As a secular Jewish girl growing up in 1960s Brooklyn, I was fascinated by the nuns who swooped into our public school class on Wednesday afternoons to gather Catholic students for two hours of weekly religious instruction. The Dominican Sisters of the Congregation of Our Lady of the Rosary of Sparkill, New York ran St. Edmunds, a gothic church and girls prep school plunked down in a middle-class Jewish and Italian neighborhood. The austere majesty of the nun’s black habits and wimples convinced me they were teaching my classmates esoteric things and I felt envious.
With her powerful and compulsively readable new book about her 20 years with Mother Teresa’s Missionaries of Charity, Mary Johnson has satisfied my own unquenchable thirst to lift the veil and see how nuns really live. Although I was always frankly a bit suspicious of Mother Teresa and annoyed at her position on abortion, I was shocked at the life she created for her nuns. The order’s near-medieval austerities included self-flagellation, severe prohibitions against any human touch, rigidly controlled daily schedules, eating what the poor ate, and physically hard labor.
Poignantly portrayed is19-year old Mary’s yearning to create a pure, authentic, and meaningful life by serving the poor. She joined the order in 1977, the same year I started down a parallel secular path—to make the world more just by working for women’s rights. The grand goals and culture of the 1960s were gone and it was hard for intelligent, strong-willed young women to know how to contribute. I identified with her desire for ideological purity and a totalizing living experience that embodied one’s values.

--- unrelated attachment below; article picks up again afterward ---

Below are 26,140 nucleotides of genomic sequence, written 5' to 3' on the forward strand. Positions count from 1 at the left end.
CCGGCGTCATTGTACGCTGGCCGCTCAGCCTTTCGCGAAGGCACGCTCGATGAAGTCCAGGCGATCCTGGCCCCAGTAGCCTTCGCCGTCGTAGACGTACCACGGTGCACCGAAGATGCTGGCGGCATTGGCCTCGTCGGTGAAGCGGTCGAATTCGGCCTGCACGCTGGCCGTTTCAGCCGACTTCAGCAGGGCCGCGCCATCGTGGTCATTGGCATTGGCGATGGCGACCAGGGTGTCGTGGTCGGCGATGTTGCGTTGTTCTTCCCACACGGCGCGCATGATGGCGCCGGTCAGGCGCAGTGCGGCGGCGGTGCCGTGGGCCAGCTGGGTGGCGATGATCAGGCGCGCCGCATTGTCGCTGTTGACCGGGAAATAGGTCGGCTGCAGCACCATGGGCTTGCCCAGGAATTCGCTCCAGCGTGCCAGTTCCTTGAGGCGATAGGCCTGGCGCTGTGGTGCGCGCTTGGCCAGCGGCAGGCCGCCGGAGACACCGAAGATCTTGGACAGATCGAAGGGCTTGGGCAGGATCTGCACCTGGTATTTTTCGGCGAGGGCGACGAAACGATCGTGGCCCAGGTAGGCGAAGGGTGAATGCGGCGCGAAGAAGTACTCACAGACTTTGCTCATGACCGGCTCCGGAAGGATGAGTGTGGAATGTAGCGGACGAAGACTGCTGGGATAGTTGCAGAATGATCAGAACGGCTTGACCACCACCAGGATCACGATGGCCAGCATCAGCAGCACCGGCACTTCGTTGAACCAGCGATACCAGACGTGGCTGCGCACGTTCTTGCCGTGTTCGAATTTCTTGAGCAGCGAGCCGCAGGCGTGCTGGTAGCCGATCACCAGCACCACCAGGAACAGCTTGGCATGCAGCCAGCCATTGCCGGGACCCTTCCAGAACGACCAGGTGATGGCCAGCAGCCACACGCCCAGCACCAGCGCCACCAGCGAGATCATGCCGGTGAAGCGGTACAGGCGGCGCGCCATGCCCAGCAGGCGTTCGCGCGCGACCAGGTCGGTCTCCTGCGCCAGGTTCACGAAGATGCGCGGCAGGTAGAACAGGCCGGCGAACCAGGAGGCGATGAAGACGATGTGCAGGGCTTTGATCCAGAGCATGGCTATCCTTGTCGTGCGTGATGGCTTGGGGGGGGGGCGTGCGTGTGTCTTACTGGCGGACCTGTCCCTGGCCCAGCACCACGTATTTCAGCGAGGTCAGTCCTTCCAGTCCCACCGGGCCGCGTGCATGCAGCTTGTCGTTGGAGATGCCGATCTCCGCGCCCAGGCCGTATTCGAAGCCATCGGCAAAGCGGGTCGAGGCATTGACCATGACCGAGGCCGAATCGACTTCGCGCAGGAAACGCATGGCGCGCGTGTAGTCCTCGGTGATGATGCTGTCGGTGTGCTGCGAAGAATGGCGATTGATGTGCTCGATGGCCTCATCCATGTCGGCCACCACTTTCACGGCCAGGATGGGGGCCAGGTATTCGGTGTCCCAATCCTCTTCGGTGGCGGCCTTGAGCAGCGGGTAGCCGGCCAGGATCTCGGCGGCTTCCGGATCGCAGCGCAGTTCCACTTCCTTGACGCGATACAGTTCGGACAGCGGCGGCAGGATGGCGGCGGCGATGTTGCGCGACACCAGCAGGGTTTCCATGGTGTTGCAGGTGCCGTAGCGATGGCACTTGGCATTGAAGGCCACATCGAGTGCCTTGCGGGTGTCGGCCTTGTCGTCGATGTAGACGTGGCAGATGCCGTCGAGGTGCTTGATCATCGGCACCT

Mary goes through a rigorous process to become Sister Donata. A very spiritual person with insuppressible leadership qualities, she follows her instincts for compassion or right action, and invariably breaks the rules and takes the punishment. Heartbreaking is her belief that she is not working hard enough to be a good sister. She constantly tries to be obedient but cannot eliminate her critical thinking. Her attempts to subtly reform the order’s foundational text and internal politics are inspiring and doomed.
The sexually naïve Sister Donata also has confusing connections with a predatory lesbian nun and her caring confessor, Father Tom. She is courageous and honest in portraying these relationships. Ultimately it is love that propels her out of the order—not specific love of one person, but love of life and freedom.
I highly recommend this intimate, multi-layered portrait of a woman’s life—it will be released in mid-August 2011. As a writer and one of the founders of AROHO—A Room of Her Own Foundation, perhaps Mary Johnson has found her current vocation in encouraging all women to write and tell their truths.
...From Debra L. Schultz in Brooklyn, NY- http://debthink.typepad.com/debthink/ Dr. Debra Schultz is a historian and the author of "Going South: Jewish Women in the Civil Rights Movement" (New York University Press). She is a founder of the Soros Foundation’s International Women’s Program and served for ten years as its Director of Programs. She has taught history and women’s studies at the New School, Rutgers University, and Laguardia Community College, and was a CUNY Graduate Center Writing Fellow. She is currently working on memoir and creative nonfiction related to her international work.